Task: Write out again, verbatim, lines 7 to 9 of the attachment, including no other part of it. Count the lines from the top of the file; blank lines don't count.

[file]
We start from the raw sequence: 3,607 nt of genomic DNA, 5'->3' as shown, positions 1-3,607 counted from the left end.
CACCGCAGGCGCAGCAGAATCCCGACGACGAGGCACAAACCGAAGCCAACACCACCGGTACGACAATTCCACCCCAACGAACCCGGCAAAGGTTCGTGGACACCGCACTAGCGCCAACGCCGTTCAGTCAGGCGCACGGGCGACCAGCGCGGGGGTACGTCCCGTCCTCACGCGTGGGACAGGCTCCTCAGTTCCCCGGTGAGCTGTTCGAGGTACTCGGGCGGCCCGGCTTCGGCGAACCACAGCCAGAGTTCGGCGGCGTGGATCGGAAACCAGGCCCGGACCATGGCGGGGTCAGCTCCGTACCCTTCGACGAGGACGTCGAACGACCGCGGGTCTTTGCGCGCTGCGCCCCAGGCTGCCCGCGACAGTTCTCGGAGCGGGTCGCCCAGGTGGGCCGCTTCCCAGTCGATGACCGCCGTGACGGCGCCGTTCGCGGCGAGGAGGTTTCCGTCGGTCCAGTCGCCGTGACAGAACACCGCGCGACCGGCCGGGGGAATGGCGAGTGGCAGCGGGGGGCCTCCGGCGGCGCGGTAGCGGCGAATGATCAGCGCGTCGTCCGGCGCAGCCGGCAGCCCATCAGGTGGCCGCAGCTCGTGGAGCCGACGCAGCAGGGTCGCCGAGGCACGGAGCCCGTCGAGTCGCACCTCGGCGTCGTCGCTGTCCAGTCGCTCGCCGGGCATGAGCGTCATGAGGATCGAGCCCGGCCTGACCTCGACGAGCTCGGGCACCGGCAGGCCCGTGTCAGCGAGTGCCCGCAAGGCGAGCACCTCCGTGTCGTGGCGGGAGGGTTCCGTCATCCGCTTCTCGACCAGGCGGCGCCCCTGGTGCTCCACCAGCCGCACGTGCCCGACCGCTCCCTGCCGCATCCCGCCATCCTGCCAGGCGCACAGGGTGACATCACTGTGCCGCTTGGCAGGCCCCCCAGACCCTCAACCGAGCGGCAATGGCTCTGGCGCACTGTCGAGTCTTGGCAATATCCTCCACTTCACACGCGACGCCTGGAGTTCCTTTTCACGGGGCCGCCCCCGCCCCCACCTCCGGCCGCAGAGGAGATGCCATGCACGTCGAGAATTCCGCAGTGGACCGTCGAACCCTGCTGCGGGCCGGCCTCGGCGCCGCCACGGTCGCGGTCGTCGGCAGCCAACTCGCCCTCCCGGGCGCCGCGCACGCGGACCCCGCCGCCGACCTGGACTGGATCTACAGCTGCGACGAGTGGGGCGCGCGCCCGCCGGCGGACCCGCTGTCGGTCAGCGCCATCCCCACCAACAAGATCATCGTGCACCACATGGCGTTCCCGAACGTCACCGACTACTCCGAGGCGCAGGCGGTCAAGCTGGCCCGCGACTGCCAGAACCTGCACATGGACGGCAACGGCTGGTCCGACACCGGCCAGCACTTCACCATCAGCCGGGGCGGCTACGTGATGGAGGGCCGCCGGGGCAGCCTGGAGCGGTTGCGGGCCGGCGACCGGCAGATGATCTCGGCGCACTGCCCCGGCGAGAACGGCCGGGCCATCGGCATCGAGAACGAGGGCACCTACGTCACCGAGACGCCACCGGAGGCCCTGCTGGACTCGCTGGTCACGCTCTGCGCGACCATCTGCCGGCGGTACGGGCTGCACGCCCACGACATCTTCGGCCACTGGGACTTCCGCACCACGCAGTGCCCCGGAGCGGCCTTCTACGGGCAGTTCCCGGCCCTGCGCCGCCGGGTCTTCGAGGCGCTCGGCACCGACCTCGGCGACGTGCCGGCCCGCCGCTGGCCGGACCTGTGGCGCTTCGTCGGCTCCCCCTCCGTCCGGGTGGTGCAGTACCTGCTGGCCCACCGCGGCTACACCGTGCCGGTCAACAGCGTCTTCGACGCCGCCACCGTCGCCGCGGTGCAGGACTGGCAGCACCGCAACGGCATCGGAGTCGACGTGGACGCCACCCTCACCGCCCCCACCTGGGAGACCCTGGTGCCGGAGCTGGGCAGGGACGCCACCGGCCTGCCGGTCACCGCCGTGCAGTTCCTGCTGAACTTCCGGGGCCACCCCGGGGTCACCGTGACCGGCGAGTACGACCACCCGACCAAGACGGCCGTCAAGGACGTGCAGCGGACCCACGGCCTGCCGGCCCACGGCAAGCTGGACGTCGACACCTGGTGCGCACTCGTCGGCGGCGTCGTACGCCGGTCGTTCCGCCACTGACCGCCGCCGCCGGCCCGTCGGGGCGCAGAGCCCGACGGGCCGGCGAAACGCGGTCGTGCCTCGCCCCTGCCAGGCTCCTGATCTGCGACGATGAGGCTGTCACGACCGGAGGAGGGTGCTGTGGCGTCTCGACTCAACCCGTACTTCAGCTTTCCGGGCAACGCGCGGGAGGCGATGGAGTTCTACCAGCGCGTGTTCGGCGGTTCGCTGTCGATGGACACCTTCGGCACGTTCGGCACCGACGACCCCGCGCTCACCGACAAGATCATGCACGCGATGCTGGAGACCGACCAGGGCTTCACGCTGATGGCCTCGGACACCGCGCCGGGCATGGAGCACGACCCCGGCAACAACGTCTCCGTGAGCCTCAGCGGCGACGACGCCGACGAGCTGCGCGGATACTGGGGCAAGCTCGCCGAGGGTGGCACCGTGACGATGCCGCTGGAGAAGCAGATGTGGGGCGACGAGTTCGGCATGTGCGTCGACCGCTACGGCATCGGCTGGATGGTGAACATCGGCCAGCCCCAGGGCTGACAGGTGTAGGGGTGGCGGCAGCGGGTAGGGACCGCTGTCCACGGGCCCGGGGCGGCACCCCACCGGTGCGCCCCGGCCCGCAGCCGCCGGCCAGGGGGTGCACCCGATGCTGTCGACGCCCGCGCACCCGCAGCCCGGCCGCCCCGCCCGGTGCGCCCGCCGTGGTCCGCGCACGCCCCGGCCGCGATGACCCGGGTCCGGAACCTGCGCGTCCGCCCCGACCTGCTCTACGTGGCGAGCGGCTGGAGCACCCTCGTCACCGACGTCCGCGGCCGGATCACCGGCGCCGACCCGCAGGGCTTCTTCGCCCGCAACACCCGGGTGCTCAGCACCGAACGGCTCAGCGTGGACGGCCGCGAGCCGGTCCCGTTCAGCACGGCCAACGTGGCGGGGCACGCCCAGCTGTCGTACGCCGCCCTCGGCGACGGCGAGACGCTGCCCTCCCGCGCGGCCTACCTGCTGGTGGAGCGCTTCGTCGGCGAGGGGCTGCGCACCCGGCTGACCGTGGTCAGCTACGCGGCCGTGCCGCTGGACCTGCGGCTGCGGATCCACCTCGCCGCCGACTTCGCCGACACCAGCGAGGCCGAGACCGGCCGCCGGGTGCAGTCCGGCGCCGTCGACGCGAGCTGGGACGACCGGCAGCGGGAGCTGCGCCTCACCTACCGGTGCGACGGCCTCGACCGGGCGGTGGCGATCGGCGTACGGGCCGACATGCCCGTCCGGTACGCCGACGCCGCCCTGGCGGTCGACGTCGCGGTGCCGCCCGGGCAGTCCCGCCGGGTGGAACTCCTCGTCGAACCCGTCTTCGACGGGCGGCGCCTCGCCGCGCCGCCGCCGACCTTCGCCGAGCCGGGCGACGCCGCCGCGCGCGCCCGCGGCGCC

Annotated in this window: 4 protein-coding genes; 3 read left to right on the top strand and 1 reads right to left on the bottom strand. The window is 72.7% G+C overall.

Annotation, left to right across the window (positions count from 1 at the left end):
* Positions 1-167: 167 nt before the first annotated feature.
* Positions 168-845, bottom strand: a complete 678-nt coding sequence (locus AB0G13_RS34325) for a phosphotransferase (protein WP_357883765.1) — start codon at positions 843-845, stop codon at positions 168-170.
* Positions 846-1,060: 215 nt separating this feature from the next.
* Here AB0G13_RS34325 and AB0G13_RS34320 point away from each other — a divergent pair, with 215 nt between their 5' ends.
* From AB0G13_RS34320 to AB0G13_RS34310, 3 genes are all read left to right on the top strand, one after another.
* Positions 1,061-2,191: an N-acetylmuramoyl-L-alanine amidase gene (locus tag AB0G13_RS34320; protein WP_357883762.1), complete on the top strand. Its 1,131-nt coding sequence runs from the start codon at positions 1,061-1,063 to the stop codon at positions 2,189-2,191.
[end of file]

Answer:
* Positions 846-1,060: 215 nt separating this feature from the next.
* Here AB0G13_RS34325 and AB0G13_RS34320 point away from each other — a divergent pair, with 215 nt between their 5' ends.
* From AB0G13_RS34320 to AB0G13_RS34310, 3 genes are all read left to right on the top strand, one after another.